Pointing Fingers and Naming Names
Intrepid Theatre Company teams up with Moxie Theatre to present the Arthur Miller classic, “The Crucible”
A crucible is a vessel that doesn’t melt easily, even at very high temperatures. Metaphorically, it’s come to mean a severe test or trial.
In “The Crucible,” Arthur Miller put the whole country on trial, even though within the play, indictments are only handed down to those charged with witchcraft. But there’s a severe test of conscience for every character onstage.
The setting is Salem , Massachusetts , 1692. But in 1953, Miller had a very different witch hunt in mind. He was called before the House UnAmerican Activities Committee, and was convicted of ‘contempt of Congress’ for his refusal to name names, to identify other writers believed to be Communist sympathizers.
His parable, though rooted in two very particular eras, turns out to be timeless. Once again, intolerance has reared its ugly head in America , paranoia and group hysteria have distorted reality and dehumanized whole swaths of the populace (gays, liberals, immigrants). Groupthink lives again, the collusion of lies that (falsely) paints one faction as paragons of moral rectitude and damns their perceived opponents to hell.
And that was what happened all through late 17th century Massachusetts . A fear-fueled us-vs.-them mentality emboldened people to say who was God-fearing and who was not. Over 150 men and women were arrested and imprisoned. Nineteen were hanged; one was crushed to death under heavy stones. A half dozen died in jail.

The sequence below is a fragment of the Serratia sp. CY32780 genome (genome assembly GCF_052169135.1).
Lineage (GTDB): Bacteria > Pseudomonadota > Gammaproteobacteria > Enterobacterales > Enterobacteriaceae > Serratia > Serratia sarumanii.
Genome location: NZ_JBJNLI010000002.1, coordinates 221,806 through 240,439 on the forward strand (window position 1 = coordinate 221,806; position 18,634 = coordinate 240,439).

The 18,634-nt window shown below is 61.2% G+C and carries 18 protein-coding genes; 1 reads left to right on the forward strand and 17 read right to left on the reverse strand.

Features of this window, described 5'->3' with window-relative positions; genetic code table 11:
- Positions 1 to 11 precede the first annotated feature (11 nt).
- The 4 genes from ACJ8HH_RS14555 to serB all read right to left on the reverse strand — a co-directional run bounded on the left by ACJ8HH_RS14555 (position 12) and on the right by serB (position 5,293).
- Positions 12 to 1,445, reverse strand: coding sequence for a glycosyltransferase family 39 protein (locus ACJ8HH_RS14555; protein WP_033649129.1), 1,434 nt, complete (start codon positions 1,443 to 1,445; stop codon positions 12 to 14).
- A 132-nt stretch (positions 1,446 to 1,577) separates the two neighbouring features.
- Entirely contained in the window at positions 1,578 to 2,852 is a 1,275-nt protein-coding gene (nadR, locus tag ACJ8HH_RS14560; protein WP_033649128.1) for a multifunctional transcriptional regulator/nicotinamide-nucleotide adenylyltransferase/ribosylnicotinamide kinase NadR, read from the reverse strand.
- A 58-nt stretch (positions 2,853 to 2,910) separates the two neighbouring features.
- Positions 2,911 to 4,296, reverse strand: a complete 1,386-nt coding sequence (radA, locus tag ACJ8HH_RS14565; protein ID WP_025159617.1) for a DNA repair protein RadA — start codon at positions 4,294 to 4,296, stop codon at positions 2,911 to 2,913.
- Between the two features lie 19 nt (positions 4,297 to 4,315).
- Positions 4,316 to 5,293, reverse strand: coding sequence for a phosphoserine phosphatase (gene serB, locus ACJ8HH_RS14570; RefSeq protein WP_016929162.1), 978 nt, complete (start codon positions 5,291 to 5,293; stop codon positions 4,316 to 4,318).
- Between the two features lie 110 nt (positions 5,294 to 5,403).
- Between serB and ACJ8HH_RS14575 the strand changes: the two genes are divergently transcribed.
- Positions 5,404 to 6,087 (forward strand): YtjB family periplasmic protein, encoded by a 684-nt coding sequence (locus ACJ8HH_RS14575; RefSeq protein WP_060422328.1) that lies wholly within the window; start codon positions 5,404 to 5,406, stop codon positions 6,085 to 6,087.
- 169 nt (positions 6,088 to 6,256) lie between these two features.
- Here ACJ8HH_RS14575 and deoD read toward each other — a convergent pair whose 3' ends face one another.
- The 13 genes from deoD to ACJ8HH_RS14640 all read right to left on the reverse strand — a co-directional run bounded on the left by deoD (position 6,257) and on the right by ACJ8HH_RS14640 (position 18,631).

Miller worked from the historical record, maintaining names, conflating characters and heightening emotions. His play makes a potent, if preachy, argument, perhaps his most melodramatic. But it still packs a wallop.
Encinitas’ new resident theater, Intrepid Shakespeare Company, which is dedicated to classics, teamed up with another spunky, gutsy troupe, Moxie Theatre, to produce this rarely-seen, large-cast Tony Award-winning play.
It’s a long but potent evening. The talky drama is heavily laden with moralizing. At its center is John Proctor, the fiercely independent farmer who acquiesces, and then refuses, to falsely admit to witchcraft in order to save his life. Sean Cox , co-founder of Intrepid, imbues the role with a hearty physicality, fierce rationality and suppressed sexuality. It’s a riveting performance. As his wife, Lisel Gorell -Getz is a repressed and taciturn woman, but one worthy of Proctor’s defense. Similarly stalwart is Rhona Gold as Rebecca Nurse. Kelly Iversen is strong as Mary Warren, the young girl who agrees, under pressure from Proctor, to go against the other finger-pointing girls and retract her accusations, but then she collapses under peer pressure. Justin Lang is compelling as a Reverend who has a late change of heart. Jon Sacks and Jim Chovick are rigid moralists without mercy, who will not be swayed by facts or reasonable refutations.
The stark set, sinister sound and Puritan look make for a powerful production, co-directed by Intrepid co-founder Christy Yael and Moxie co-founder Jennifer Eve Thorn. But much of the cast plays just one dramatic note in this long evening, which diminishes the emotional effect. Intellectually, though, it’s impossible not to be drawn in; you can’t fail to see the alarming parallels to our own time.
The Moxie/Intrepid co-production of “The Crucible” runs through December 5 at Moxie’s Rolando Theatre, near SDSU, 6663 El Cajon Blvd.
Performances are Thursday-Saturday at 8pm and Sunday at 2pm (no performance onThanksgiving Day).
Tickets: $20-25 (discounts for seniors, students and military), are available at 858-598-7620 or www.moxietheatre.com